While there have been a number of specialized books in the field of comparative philosophy, and many in the field of comparative religion, there are few scholars who can address both disciplines. Furthermore, when these disciplines are virtually mutually exclusive, as in Western academia, a full appreciation of non-Western approaches to either religion or philosophy is not easily attained, and distortions, such as appropriation, often occur. Within the last ten years, there has been a concerted effort on the part of a number of Western scholars to try to address these deficiencies.A unique workshop held at the University of Calgary in 2007 marked the beginning of an interdisciplinary project to bring together scholars from both fields for discussion on a regular basis.
After Appropriation consists of thirteen essays stemming from the workshop, each of which addresses an issue or illustrates a problem in the interdisciplinary field of comparative religion and philosophy as it is presently conceived. Many misappropriations and exclusions have arisen from the Western tendency to reduce and manipulate the ideas and values of non-Western religions and philosophies to fit within Western concepts and categories. How might comparative philosophy and religion change if the concepts and categories of non-Western philosophies and religions were taken as primary? This book explores this question through analytic and phenomenological Western approaches, infused with fresh strategies and modalities derived from or inspired by non-Western traditions. In a world of increasing pluralism and continuing globalization, there is a growing need to elevate discussion of these issues to a more sophisticated level.
A truly groundbreaking collection, After Appropriation inaugurates an entirely new integrative discipline of comparative religion and philosophy, and the exceptional calibre and wide spectrum of the book's scholarship will stimulate and propel further interest in this pivotal and fruitful direction.
Contributors: Tamara Albertini Arindam Chakrabarti Francis X. Clooney Christopher G. Framarin Katrin Froese Morny Joy Chen-kuo Lin Dan Lusthaus Michael McGhee Michael Oppenheim Tinu Ruparell Vincent Shen Ahmad F. Yousif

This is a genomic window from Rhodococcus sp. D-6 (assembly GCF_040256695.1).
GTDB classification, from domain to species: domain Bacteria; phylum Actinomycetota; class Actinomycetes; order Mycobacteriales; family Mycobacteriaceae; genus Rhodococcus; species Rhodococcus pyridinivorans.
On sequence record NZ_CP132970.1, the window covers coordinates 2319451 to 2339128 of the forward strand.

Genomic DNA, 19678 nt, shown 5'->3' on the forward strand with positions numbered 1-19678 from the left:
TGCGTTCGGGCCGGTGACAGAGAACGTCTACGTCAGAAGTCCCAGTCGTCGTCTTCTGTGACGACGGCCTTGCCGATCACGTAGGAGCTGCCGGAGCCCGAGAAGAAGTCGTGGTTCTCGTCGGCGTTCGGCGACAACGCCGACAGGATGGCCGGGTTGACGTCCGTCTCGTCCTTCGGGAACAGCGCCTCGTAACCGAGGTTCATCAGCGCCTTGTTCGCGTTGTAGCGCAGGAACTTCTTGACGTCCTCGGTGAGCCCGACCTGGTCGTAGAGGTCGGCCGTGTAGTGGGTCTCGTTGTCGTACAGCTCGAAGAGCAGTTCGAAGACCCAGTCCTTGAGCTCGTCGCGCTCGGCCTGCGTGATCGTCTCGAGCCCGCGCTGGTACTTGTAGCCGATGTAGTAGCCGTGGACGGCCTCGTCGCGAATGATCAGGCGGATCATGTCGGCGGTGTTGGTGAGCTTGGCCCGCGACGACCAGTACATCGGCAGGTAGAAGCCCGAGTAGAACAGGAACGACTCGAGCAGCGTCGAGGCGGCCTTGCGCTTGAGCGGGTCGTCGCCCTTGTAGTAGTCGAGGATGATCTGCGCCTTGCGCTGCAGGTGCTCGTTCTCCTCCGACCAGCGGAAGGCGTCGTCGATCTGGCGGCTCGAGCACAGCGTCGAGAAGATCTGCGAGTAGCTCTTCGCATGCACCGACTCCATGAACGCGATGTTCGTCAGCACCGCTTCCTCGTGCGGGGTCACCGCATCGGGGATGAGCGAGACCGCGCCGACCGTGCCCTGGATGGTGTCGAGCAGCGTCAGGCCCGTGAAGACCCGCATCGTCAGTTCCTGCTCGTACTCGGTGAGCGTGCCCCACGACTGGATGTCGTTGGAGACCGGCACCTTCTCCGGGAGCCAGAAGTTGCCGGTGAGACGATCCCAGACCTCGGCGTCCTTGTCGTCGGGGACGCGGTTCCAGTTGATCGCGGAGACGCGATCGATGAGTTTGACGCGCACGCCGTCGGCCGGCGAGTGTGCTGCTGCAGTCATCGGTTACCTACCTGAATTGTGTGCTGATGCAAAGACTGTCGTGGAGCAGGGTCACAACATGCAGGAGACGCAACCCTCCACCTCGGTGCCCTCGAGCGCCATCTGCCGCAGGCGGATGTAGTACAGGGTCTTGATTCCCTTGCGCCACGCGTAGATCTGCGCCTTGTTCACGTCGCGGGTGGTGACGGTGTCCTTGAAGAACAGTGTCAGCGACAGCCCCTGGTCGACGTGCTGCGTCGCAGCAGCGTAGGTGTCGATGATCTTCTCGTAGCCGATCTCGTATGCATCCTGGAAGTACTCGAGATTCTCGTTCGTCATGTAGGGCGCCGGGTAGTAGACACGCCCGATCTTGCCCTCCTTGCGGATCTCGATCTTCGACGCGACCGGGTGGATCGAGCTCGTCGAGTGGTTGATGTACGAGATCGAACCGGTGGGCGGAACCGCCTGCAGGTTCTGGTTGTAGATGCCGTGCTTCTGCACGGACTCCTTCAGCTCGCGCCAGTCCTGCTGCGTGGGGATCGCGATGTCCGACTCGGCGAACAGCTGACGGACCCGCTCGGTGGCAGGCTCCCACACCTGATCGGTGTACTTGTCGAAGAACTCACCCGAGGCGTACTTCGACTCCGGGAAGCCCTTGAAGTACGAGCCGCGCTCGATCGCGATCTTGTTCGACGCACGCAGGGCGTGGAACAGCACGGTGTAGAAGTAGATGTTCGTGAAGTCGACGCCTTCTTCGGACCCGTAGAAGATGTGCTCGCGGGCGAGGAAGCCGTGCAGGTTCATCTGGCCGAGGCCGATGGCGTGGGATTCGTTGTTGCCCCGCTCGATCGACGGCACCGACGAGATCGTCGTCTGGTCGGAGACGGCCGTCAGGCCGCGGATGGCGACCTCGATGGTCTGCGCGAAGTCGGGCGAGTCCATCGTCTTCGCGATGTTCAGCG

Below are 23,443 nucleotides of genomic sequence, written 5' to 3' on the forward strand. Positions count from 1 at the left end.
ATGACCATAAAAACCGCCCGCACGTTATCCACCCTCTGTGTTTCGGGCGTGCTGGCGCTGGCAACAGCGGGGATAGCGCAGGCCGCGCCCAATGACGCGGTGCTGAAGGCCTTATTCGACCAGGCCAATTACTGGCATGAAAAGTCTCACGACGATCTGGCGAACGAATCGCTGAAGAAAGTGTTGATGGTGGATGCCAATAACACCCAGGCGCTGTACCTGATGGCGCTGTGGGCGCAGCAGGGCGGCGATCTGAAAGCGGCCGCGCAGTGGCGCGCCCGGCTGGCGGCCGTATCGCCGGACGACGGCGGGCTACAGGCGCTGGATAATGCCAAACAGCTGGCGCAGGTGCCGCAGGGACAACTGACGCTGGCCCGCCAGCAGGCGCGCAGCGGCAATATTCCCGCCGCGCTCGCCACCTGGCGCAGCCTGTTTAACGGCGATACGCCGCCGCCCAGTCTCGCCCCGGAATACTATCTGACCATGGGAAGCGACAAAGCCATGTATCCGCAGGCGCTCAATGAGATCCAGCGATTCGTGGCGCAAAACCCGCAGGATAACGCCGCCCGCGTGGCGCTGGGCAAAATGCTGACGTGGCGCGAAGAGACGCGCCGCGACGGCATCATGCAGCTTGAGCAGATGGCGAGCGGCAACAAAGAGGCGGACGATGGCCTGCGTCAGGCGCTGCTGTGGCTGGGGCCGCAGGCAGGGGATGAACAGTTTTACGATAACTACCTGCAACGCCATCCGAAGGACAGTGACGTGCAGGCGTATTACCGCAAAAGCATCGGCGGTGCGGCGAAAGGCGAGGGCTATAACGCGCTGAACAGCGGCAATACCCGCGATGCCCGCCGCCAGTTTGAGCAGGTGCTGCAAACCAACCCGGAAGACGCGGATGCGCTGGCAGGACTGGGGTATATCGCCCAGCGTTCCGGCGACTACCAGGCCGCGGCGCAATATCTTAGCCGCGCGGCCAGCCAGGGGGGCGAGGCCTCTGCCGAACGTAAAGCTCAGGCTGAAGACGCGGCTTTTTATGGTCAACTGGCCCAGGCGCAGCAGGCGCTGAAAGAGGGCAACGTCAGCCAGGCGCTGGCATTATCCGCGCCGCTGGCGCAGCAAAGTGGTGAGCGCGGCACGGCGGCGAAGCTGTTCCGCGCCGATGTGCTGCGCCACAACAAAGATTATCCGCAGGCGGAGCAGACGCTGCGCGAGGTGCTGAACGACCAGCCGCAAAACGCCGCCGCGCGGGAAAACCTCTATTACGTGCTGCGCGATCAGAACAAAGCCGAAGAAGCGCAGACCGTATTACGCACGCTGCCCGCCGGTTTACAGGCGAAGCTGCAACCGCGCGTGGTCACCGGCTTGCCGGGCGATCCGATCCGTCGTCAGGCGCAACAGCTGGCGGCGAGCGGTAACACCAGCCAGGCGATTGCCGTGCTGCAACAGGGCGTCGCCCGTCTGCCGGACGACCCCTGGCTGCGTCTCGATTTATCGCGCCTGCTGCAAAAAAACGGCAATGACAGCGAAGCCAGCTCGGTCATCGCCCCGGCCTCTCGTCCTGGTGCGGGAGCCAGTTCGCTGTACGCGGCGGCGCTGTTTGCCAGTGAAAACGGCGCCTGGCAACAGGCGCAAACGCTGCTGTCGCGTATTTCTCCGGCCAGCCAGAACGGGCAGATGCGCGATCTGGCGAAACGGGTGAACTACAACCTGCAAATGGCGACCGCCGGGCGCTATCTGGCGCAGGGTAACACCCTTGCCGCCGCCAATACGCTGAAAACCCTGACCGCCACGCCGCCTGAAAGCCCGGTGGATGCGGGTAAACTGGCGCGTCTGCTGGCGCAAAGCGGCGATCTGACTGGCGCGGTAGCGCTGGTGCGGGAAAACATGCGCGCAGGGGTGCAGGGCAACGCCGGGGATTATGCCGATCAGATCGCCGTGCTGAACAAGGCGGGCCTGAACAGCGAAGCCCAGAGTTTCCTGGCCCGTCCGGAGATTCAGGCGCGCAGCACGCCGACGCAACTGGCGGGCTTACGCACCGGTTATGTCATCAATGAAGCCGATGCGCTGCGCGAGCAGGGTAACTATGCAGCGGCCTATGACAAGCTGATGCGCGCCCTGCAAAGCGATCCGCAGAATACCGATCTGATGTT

About the authors
Morny Joy is Associate Professor in the Department of Religious Studies, University of Calgary. She has published many articles on women and religion, feminist theory and contemporary continental philosophy.
Eva Neumair-Dargyay is Professor and Acting Chair of Comparative Studies in Literature, Film and Religion at the University of Alberta. She has published four single-authored books and one co-authored one on various subjects of Tibetan religion and culture.
Francis X. Clooney, S.J., is the Parkman Professor of Divinity and Professor of Comparative Theology at Harvard Divinity School. His primary areas of Indological scholarship are theological commentarial writings in the Sanskrit and Tamil traditions of Hindu India. He has also written on the Jesuit missionary tradition, particularly in India, on the early Jesuit pan-Asian discourse on reincarnation, and on the dynamics of dialogue and interreligious learning in the contemporary world. His most recent books are Reading the Hindu and Christian Classics: Why and How Deep Learning Still Matters (2019) and Western Jesuit Scholars in India: Tracing their Paths, Reassessing Their Goals (2020).
Michael Oppenheim teaches in the Department of Religion of Concordia University, Montréal.